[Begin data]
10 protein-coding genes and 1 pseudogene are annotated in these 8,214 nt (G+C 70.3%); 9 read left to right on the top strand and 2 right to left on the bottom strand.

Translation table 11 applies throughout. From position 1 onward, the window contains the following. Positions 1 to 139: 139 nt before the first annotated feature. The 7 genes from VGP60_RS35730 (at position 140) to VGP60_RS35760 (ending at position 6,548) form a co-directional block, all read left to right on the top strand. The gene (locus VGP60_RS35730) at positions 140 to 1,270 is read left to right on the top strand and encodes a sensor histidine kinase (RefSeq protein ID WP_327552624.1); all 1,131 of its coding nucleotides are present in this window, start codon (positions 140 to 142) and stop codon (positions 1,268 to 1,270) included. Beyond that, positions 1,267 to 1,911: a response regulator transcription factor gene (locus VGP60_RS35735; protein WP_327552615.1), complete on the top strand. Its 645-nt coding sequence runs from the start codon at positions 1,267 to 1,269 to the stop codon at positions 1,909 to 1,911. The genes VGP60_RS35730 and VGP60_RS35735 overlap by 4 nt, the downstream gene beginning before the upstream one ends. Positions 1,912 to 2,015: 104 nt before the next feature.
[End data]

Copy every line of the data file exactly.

10 protein-coding genes and 1 pseudogene are annotated in these 8,214 nt (G+C 70.3%); 9 read left to right on the top strand and 2 right to left on the bottom strand.

Translation table 11 applies throughout. From position 1 onward, the window contains the following. Positions 1 to 139: 139 nt before the first annotated feature. The 7 genes from VGP60_RS35730 (at position 140) to VGP60_RS35760 (ending at position 6,548) form a co-directional block, all read left to right on the top strand. The gene (locus VGP60_RS35730) at positions 140 to 1,270 is read left to right on the top strand and encodes a sensor histidine kinase (RefSeq protein ID WP_327552624.1); all 1,131 of its coding nucleotides are present in this window, start codon (positions 140 to 142) and stop codon (positions 1,268 to 1,270) included. Beyond that, positions 1,267 to 1,911: a response regulator transcription factor gene (locus VGP60_RS35735; protein WP_327552615.1), complete on the top strand. Its 645-nt coding sequence runs from the start codon at positions 1,267 to 1,269 to the stop codon at positions 1,909 to 1,911. The genes VGP60_RS35730 and VGP60_RS35735 overlap by 4 nt, the downstream gene beginning before the upstream one ends. Positions 1,912 to 2,015: 104 nt before the next feature.